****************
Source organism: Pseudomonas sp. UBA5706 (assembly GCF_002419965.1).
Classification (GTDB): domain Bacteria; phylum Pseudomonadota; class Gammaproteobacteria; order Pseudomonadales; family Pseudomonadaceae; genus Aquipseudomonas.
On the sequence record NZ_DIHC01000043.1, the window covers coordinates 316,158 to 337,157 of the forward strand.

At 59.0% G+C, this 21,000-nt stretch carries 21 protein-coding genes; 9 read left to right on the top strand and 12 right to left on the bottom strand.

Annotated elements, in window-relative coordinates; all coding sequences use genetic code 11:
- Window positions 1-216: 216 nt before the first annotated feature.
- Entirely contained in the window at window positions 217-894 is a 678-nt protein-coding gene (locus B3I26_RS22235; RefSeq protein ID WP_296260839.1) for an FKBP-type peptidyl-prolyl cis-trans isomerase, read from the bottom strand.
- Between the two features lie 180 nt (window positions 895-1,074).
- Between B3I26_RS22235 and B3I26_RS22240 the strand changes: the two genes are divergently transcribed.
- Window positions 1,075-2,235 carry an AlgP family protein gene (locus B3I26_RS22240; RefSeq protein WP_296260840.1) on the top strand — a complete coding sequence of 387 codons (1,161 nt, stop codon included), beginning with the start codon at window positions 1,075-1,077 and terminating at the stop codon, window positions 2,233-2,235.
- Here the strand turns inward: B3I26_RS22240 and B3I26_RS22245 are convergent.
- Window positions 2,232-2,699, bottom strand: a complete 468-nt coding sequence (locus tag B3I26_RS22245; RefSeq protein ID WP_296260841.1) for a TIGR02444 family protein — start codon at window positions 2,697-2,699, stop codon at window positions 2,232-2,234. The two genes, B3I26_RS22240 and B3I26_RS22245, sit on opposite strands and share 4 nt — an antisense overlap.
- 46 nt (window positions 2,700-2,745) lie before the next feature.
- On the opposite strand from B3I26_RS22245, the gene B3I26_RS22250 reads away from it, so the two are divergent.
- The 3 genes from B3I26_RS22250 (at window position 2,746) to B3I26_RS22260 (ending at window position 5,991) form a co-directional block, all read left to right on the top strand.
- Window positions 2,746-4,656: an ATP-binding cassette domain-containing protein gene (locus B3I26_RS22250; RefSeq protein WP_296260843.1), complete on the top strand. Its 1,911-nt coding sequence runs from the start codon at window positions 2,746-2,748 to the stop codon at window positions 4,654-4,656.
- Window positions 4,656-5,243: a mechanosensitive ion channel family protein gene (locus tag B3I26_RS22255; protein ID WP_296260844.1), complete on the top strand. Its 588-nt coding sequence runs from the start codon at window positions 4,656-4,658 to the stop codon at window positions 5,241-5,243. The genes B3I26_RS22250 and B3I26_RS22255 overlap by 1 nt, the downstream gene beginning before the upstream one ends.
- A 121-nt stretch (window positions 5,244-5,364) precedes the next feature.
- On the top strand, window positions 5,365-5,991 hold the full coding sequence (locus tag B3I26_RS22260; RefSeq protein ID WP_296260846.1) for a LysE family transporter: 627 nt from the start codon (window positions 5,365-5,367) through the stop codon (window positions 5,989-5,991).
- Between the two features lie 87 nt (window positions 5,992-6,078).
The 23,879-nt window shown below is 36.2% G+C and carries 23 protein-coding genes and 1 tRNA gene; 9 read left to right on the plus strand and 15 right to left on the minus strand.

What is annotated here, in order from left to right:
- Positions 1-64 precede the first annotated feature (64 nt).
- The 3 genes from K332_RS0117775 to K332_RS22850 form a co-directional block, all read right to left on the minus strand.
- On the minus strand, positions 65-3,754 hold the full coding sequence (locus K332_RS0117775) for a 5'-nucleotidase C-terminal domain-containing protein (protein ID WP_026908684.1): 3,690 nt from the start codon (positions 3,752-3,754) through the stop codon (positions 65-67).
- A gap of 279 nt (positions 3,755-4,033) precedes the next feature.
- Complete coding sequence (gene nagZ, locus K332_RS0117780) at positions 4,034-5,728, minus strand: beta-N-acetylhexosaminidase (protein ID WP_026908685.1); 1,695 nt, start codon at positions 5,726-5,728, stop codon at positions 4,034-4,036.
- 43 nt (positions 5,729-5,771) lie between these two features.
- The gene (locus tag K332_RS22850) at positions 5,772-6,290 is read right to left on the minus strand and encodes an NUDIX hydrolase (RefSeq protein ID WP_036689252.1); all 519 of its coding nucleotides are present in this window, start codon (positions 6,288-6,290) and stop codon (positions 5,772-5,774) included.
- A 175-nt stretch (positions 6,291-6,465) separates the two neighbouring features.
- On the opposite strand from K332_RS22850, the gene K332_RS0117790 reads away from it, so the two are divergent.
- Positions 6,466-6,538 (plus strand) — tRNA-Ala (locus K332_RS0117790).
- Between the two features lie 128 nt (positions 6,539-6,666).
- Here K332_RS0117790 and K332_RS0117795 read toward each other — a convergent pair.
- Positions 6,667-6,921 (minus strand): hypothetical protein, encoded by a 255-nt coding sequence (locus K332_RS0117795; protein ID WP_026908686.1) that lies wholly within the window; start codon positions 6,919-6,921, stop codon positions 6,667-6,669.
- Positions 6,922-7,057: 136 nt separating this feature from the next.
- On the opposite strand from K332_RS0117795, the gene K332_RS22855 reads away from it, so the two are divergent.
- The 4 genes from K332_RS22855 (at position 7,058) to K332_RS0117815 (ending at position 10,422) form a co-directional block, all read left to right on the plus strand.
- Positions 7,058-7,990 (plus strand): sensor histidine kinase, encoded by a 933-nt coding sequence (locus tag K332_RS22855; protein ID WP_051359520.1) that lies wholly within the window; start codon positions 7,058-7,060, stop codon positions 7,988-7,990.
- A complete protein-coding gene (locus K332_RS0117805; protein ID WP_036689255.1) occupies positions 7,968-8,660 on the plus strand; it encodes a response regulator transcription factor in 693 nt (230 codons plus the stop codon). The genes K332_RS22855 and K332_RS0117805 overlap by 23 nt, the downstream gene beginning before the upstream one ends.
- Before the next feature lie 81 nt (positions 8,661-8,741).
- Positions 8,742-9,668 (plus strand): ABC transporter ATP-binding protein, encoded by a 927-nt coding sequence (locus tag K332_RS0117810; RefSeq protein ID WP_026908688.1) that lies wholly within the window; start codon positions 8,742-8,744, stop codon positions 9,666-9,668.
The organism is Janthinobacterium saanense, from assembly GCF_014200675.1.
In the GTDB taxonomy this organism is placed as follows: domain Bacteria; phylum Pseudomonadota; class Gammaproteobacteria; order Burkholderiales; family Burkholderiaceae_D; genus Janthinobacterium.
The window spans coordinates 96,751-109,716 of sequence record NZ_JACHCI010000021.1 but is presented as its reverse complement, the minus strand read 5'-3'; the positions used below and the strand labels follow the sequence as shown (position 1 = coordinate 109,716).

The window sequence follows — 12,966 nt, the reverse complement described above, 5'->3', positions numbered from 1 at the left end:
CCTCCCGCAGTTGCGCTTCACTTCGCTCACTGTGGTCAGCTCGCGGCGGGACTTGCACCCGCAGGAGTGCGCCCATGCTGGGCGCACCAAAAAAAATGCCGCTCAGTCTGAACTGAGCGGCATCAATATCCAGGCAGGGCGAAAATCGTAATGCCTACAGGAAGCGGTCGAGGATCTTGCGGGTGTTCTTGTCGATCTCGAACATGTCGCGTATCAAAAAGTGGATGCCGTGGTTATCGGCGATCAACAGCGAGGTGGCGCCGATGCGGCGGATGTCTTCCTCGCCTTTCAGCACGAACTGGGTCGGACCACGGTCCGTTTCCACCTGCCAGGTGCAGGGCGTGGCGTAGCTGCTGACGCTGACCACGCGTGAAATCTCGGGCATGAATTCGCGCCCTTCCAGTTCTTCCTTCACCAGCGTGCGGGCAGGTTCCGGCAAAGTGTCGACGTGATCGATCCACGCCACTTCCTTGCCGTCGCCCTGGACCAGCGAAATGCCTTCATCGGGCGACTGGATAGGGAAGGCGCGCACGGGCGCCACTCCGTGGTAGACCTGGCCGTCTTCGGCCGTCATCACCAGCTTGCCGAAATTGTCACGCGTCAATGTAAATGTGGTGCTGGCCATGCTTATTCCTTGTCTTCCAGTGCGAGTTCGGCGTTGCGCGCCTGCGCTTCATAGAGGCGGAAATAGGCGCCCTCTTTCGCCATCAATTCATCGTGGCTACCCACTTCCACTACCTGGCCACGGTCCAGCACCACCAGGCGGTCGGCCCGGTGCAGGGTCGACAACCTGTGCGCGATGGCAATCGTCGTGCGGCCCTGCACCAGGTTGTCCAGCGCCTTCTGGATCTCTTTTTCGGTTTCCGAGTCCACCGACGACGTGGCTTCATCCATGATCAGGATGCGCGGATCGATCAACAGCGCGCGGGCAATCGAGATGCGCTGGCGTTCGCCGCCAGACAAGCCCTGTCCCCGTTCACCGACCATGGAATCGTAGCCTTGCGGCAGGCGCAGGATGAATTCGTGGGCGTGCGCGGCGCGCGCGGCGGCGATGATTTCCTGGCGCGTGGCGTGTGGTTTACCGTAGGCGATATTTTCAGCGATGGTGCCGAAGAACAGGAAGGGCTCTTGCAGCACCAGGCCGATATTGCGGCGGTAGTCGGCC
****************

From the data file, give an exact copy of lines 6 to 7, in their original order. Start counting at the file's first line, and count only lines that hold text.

- Window positions 1-216: 216 nt before the first annotated feature.
- Entirely contained in the window at window positions 217-894 is a 678-nt protein-coding gene (locus B3I26_RS22235; RefSeq protein ID WP_296260839.1) for an FKBP-type peptidyl-prolyl cis-trans isomerase, read from the bottom strand.